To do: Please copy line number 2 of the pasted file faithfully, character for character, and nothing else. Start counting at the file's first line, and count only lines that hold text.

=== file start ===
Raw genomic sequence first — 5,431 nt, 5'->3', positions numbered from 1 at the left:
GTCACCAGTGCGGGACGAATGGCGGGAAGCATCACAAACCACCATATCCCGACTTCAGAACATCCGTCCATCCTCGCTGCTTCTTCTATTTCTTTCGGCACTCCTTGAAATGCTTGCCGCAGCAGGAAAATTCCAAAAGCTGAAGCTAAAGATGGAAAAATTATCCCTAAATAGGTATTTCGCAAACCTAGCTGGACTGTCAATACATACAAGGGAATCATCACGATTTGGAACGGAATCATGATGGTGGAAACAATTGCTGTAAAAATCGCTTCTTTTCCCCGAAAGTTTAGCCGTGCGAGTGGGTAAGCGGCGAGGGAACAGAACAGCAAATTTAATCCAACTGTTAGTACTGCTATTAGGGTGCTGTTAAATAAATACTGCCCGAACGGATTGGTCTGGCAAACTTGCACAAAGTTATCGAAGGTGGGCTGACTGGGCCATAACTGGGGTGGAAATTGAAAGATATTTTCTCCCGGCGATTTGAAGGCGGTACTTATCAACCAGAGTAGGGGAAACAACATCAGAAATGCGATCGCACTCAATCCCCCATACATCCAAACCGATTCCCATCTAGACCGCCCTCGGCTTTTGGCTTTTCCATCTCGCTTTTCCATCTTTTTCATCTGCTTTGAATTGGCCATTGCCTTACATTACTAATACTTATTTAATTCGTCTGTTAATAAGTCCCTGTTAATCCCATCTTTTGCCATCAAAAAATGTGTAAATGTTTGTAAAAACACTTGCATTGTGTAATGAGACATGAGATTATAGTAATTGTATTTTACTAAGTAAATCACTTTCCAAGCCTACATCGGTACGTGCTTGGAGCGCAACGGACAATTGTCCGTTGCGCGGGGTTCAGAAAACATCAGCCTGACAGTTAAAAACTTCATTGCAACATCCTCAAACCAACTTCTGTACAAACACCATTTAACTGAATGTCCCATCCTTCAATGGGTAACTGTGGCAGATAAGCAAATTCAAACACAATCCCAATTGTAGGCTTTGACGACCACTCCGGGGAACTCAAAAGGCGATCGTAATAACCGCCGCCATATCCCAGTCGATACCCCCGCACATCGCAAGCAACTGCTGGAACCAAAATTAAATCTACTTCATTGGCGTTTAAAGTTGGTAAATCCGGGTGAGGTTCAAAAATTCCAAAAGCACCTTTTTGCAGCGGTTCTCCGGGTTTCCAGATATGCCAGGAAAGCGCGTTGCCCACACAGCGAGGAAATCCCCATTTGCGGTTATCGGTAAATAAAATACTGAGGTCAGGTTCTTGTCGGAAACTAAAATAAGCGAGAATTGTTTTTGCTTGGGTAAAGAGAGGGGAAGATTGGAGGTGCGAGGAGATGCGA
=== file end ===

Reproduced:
GTCACCAGTGCGGGACGAATGGCGGGAAGCATCACAAACCACCATATCCCGACTTCAGAACATCCGTCCATCCTCGCTGCTTCTTCTATTTCTTTCGGCACTCCTTGAAATGCTTGCCGCAGCAGGAAAATTCCAAAAGCTGAAGCTAAAGATGGAAAAATTATCCCTAAATAGGTATTTCGCAAACCTAGCTGGACTGTCAATACATACAAGGGAATCATCACGATTTGGAACGGAATCATGATGGTGGAAACAATTGCTGTAAAAATCGCTTCTTTTCCCCGAAAGTTTAGCCGTGCGAGTGGGTAAGCGGCGAGGGAACAGAACAGCAAATTTAATCCAACTGTTAGTACTGCTATTAGGGTGCTGTTAAATAAATACTGCCCGAACGGATTGGTCTGGCAAACTTGCACAAAGTTATCGAAGGTGGGCTGACTGGGCCATAACTGGGGTGGAAATTGAAAGATATTTTCTCCCGGCGATTTGAAGGCGGTACTTATCAACCAGAGTAGGGGAAACAACATCAGAAATGCGATCGCACTCAATCCCCCATACATCCAAACCGATTCCCATCTAGACCGCCCTCGGCTTTTGGCTTTTCCATCTCGCTTTTCCATCTTTTTCATCTGCTTTGAATTGGCCATTGCCTTACATTACTAATACTTATTTAATTCGTCTGTTAATAAGTCCCTGTTAATCCCATCTTTTGCCATCAAAAAATGTGTAAATGTTTGTAAAAACACTTGCATTGTGTAATGAGACATGAGATTATAGTAATTGTATTTTACTAAGTAAATCACTTTCCAAGCCTACATCGGTACGTGCTTGGAGCGCAACGGACAATTGTCCGTTGCGCGGGGTTCAGAAAACATCAGCCTGACAGTTAAAAACTTCATTGCAACATCCTCAAACCAACTTCTGTACAAACACCATTTAACTGAATGTCCCATCCTTCAATGGGTAACTGTGGCAGATAAGCAAATTCAAACACAATCCCAATTGTAGGCTTTGACGACCACTCCGGGGAACTCAAAAGGCGATCGTAATAACCGCCGCCATATCCCAGTCGATACCCCCGCACATCGCAAGCAACTGCTGGAACCAAAATTAAATCTACTTCATTGGCGTTTAAAGTTGGTAAATCCGGGTGAGGTTCAAAAATTCCAAAAGCACCTTTTTGCAGCGGTTCTCCGGGTTTCCAGATATGCCAGGAAAGCGCGTTGCCCACACAGCGAGGAAATCCCCATTTGCGGTTATCGGTAAATAAAATACTGAGGTCAGGTTCTTGTCGGAAACTAAAATAAGCGAGAATTGTTTTTGCTTGGGTAAAGAGAGGGGAAGATTGGAGGTGCGAGGAGATGCGA